Pilgrimage Day 2: Mount Zion Church

An update from Jazmin, a senior majoring in Spanish: Today we went to Mount Zion Church, where two white men and one African American man – Andrew Goodman, Michael Schwerner and James Chaney – worked during Freedom Summer just before their gruesome murders. The three activists were heavily involved in the civil rights movement, where equality was always a priority. Because Andrew Goodman and Michael Schwerner were both white men who supported the movement, the Ku Klux Klan became intimidated by the kind of power and success the movement would obtain with white men on its side. The three men had been working to register black voters in Mississippi during Freedom Summer. After investigating the burning of a church, the group [...]

2013-03-14T17:47:59+00:00 March 11th, 2013|SMU Civil Rights Pilgrimage 2013|

From fear to free

An update from Hiba, a junior majoring in biochemistry and human rights with a minor in Arabic: I never realized how similar "fear" and "free" sound until today. Today we were able to meet Ms. Jewel, an African-American woman whose family members were beaten and abused in the Mount Zion Church before the building of God was burned down because its members were trying to create freedom schools, freedom houses and more institutions to promote voting within the marginalized African-American community (better known as Freedom Summer). Ms. Jewel discussed the hate omnipresent within the community – the KKK robes found in a white man's home by an African-American maid who was cleaning and the knowledge that African-American children could not go [...]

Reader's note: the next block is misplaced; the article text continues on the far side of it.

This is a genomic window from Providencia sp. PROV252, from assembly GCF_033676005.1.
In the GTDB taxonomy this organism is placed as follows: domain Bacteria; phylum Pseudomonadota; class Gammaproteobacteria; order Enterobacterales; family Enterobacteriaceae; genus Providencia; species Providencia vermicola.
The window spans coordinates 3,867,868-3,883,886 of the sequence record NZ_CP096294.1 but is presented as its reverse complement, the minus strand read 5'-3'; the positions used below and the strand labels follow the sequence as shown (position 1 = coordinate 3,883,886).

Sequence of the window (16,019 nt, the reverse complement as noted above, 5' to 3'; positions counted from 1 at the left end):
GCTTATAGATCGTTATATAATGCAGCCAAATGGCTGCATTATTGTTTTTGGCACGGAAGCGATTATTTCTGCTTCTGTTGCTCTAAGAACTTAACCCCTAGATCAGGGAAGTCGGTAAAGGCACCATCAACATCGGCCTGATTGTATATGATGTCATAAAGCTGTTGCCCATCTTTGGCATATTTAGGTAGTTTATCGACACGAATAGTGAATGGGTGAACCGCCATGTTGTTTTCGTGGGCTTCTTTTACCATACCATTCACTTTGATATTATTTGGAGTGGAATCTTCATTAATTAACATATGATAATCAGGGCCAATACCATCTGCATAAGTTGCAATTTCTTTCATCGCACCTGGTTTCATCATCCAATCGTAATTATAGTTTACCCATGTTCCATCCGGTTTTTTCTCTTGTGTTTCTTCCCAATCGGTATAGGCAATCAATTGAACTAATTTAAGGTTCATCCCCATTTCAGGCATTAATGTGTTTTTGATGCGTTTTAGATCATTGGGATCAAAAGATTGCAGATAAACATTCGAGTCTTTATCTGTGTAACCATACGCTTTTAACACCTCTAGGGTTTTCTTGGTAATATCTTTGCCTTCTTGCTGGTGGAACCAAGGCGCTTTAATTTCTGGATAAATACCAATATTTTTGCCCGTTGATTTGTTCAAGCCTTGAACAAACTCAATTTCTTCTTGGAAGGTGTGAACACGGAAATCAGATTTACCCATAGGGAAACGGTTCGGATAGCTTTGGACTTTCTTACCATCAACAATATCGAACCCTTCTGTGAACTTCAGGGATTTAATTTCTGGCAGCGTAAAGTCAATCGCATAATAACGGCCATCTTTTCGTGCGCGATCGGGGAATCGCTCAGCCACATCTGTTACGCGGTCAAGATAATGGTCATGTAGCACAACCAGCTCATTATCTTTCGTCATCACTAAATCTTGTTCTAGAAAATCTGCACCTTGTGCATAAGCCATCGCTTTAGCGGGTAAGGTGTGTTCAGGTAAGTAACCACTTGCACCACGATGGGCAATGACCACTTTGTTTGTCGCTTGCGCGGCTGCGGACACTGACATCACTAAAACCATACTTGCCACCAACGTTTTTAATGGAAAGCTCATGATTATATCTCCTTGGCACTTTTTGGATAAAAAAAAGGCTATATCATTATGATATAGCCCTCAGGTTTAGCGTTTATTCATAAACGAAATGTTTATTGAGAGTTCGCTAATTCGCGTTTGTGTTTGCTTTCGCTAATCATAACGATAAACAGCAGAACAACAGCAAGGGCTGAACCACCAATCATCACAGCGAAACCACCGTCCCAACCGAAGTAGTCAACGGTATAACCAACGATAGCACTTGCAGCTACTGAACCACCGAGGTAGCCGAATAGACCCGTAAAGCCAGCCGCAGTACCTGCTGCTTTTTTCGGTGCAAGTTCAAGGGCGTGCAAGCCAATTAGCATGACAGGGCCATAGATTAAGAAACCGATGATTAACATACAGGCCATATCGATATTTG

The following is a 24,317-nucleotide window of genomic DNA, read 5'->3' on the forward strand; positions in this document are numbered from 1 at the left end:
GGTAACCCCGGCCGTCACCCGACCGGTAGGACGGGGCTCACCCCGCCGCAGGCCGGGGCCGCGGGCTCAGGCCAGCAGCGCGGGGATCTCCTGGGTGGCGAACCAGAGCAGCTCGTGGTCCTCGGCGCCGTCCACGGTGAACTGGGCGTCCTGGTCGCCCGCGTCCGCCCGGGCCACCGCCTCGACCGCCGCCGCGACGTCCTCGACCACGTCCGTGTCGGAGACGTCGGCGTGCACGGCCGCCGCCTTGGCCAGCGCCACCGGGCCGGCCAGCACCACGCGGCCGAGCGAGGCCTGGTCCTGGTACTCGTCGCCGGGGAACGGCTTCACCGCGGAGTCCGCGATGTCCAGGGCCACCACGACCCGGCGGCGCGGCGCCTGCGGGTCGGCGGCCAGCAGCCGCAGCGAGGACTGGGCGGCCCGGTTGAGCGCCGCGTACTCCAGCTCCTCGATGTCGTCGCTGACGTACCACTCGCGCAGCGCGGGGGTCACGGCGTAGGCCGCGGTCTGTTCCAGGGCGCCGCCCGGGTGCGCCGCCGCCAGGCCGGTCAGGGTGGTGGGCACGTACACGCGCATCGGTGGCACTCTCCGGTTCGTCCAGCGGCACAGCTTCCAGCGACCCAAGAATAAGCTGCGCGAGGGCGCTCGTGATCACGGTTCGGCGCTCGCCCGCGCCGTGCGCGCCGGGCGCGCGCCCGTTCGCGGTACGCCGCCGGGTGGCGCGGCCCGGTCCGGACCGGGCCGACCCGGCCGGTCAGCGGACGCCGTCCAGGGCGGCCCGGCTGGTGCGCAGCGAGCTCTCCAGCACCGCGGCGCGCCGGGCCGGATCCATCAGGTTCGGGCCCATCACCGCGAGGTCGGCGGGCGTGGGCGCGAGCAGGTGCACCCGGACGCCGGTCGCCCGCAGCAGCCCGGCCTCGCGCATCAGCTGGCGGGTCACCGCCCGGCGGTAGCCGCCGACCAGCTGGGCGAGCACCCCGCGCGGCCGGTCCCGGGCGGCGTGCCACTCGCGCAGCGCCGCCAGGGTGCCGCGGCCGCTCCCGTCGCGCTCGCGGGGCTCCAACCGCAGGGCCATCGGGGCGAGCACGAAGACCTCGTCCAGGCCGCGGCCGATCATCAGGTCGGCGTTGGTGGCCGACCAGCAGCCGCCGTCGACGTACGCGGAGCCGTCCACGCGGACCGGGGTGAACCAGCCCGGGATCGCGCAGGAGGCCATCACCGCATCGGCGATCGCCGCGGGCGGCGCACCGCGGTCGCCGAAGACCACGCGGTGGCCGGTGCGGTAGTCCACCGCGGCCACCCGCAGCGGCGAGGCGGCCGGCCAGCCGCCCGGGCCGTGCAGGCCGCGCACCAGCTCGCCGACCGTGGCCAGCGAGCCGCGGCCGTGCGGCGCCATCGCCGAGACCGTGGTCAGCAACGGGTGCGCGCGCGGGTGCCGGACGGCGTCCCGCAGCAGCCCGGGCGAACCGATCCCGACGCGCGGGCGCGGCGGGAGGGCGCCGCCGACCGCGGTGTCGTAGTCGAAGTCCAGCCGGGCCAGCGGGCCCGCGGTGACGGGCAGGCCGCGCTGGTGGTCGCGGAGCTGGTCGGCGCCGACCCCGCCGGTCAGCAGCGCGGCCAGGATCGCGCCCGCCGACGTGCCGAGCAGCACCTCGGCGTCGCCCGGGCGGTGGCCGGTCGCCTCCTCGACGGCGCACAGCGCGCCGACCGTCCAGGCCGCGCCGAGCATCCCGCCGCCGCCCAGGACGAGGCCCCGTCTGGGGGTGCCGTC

2013-03-13T14:58:05+00:00 March 10th, 2013|SMU Civil Rights Pilgrimage 2013|

Pilgrimage Day 1: Little Rock Central High School

An update from Jazmin, a senior majoring in Spanish: Little Rock Central High School “The effort to separate ourselves whether by race, creed, color, religion, or status is as costly to the separator as to those who would be separated.” – Melba Pattillo Beals Today was the first official day of our pilgrimage. Our group got to go to Little Rock Central High School where in 1957, nine African American students attempted, for the first time, to integrate the school. On May 17, 1954 the United States Court issued Brown v. Board of Education, which declared by law that segregated schools  be unconstitutional. With this law being passed, the United States was entitled to desegregate all schools throughout the nation. [...]

2013-03-14T18:14:56+00:00 March 10th, 2013|SMU Civil Rights Pilgrimage 2013|

The long walk to Little Rock Central High

An update from Hiba, a junior majoring in biochemistry and human rights with a minor in Arabic: “The task that remains is to cope with our interdependence – to see ourselves reflected in every other human being and to respect and honor our differences.” – Melba Beals In 1957, nine warriors chose to cross a wide threshold (in reality, only a few yards), separating what society deemed appropriate and what they knew to be true. They stepped onto Little Rock Central High School's campus, and history was made. Nine warriors –probably a better description would be nine teenagers, who were at most five years younger than me – represented the first steps toward actualized equality by walking into the high school. [...]

2013-03-13T14:58:45+00:00 March 9th, 2013|SMU Civil Rights Pilgrimage 2013|